Energy-Efficient Optical Transport Networks with Mixed Regenerator Placement

Energy-Efficient Optical Transport Networks with Mixed Regenerator Placement

Zuqing Zhu (University of Science and Technology of China, China)
DOI: 10.4018/978-1-4666-3652-1.ch006

Abstract

In this chapter, the authors first discuss the background and basic concepts of all-optical regeneration and translucent optical networks. Since all-optical regenerator is much more energy-efficient than traditional O/E/O ones, they investigate translucent lightpath arrangement that involves mixed placement (MRP) of optical inline amplifiers (1R), all-optical 2R regenerators, and O/E/O 3R regenerators for energy-saving. In order to make sure that the end-to-end transmission performance requirement can still be satisfied with this arrangement, the authors analyze the signal BER evolution through fiber links and different types of regenerators, and propose a theoretical model. They then develop search strategies based on exhaustive search and genetic algorithms, and discuss how to use them to optimize the energy-efficiency of lightpaths using MRP. Finally, the authors move to the network design using MRP, in which they considered both offline network design and online network provisioning.
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Introduction

Over the last decade, Internet traffic has been growing at an annual rate of more than 70% (Odlyzko, 2003), and various network applications continue to require for more bandwidth. With the Dense Wavelength Division Multiplexing (DWDM) technology, over 10 Tb/s capacity can be provided over a single strand of fiber (Fukuchi et al., 2001). In order to facilitate efficient and flexible access to such a wide bandwidth, researchers are still looking for ways to automate and expedite bandwidth provisioning in the optical layer. These ongoing efforts indicate the inevitable trends of the development of more flexible, intelligent, and energy-efficient optical layer, especially for core and transport networks. While the remarkable growth of Internet bandwidth demands have spurred intensive research on efficient optical networking systems, the major technical difficulties are still caused by the physical layer limitations, such as signal-to-noise degradation, fiber dispersions, crosstalk, and nonlinearities. In opaque optical networks, optical-electronic-optical (O/E/O) 3R (Re-amplification, Re-shaping, and Re-timing) regenerators overcome physical layer limitations at every switching node to increase transmission reach. However, since devices are usually expensive and power-hungry (Leclerc et al., 2003). For example, the state-of-the-art optoelectronic core router, a Cisco CRS-3 16-slot single-shelf system for 4.48 Tb/s aggregate switching capacity, has dimensions (H x W x D) of 213.36 x 59.94 x 91.44 cm, with a maximum power consumption of 13.2 kilowatts http://www.cisco.com/en/US/products/ps5763/prod_models_comparison.html). To support over 300 Tb/s throughput, it has to use a multi-shelf configuration that may consume more than one million watts. These factors limit the scaling of the transport network infrastructure. Therefore, network operators have to mitigate their network infrastructure from opaque to translucent, for reducing capital expenditures (CAPEX) and operational expenditures (OPEX) (Saradhi et al., 2010).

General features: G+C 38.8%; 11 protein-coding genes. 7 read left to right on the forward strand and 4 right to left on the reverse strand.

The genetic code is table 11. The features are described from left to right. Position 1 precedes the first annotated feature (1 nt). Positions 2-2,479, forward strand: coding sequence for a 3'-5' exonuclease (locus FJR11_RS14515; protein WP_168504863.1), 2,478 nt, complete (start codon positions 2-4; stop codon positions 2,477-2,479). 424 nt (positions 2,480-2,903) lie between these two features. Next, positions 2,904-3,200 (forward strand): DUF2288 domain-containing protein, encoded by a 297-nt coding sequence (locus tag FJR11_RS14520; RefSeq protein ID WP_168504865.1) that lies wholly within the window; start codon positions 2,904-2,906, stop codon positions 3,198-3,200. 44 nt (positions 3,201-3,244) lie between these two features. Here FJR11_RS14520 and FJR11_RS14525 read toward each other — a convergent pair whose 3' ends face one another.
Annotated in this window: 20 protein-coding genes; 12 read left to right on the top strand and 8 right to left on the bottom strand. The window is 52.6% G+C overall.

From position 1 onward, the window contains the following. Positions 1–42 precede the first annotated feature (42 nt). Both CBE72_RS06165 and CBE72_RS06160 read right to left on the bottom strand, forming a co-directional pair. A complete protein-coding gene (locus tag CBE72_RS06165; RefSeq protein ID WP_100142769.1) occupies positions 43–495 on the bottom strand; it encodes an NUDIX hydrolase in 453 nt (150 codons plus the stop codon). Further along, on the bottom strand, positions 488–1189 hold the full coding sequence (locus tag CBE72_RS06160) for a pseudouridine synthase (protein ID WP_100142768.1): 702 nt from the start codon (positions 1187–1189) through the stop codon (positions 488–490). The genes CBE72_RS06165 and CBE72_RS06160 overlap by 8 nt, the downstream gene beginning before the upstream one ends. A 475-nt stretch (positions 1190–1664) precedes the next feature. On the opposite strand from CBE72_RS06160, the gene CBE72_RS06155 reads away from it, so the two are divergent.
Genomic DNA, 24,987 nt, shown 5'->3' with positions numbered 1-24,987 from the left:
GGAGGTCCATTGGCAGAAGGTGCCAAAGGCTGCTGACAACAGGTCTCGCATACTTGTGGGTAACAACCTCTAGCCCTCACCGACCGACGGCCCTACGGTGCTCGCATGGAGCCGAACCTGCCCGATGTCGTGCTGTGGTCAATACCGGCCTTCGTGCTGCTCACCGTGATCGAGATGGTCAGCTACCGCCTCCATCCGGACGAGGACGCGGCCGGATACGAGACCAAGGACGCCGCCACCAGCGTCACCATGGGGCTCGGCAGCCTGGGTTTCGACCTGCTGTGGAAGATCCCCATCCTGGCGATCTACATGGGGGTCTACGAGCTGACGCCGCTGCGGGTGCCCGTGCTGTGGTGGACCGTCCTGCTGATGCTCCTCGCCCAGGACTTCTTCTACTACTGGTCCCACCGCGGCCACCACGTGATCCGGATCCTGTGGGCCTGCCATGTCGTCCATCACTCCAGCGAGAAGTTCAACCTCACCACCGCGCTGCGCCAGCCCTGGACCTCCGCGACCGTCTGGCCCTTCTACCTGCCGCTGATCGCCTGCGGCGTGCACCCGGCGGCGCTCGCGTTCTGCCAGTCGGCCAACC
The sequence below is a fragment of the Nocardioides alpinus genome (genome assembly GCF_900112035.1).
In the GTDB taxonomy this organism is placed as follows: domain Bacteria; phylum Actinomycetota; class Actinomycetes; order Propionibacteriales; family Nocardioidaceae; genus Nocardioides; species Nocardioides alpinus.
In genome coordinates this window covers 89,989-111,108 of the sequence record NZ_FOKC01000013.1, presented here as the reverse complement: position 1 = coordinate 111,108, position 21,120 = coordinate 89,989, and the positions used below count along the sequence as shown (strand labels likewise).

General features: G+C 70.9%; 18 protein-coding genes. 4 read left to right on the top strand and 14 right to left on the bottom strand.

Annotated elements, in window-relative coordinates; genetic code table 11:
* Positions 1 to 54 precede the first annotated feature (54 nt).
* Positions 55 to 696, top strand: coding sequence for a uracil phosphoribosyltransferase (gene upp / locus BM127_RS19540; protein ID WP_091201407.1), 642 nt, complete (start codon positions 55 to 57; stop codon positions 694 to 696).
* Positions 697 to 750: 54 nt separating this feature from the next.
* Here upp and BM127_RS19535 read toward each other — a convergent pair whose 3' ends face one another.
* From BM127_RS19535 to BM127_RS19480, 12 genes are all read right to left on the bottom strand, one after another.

Translucent network design aims to minimize the number of O/E/O 3R, without compromising transmission performance. Recently, all-optical 2R (Re-amplification and Re-shaping) regenerators have been demonstrated for operation speed at 40 Gb/s and beyond (Leclerc, et al., 2003), and commercially available devices have been released (Maxwell, 2008; Zhu et al., 2005). Compared to O/E/O 3R, these devices are much more energy-efficient and cost-effective, and can achieve wavelength conversion simultaneously with signal regeneration (Leclerc, et al., 2003). Therefore, if we introduce all-optical 2R in translucent lightpath design, we can solve the signal quality and wavelength contention issues in optical networks with a more energy-efficient and cost-effective way. To explore these benefits, we will discuss on translucent lightpath arrangement that involves mixed placement (MRP) of optical inline amplifiers (1R), all-optical 2R regenerators, and O/E/O 3R regenerators. It is well known that the estimation of quality of transmission (QoT) in optical transport networks is usually time consuming, especially for the cases with mixed regenerator placements (Zhu, 2011). We will focus on search strategies based on exhaustive search and genetic algorithm, discuss how to use them to find the optimized solutions of MRP for lightpaths, and compare the performance of these strategies. By the end of this chapter, we move to network design with MRP, in which we will consider both offline network design and online network provisioning.

The rest of the chapter is organized as follows: Introduction discusses the background and basic concepts. The analytical model of signal transmission through translucent lightpaths with Mixed Regenerator Placement (MRP) is presented afterwards. We propose several regenerator location search algorithms to design energy-efficient translucent lightpaths. The MRP-based green translucent network design and provisioning methods are then discussed. Finally, we summarize this chapter and draw conclusions.

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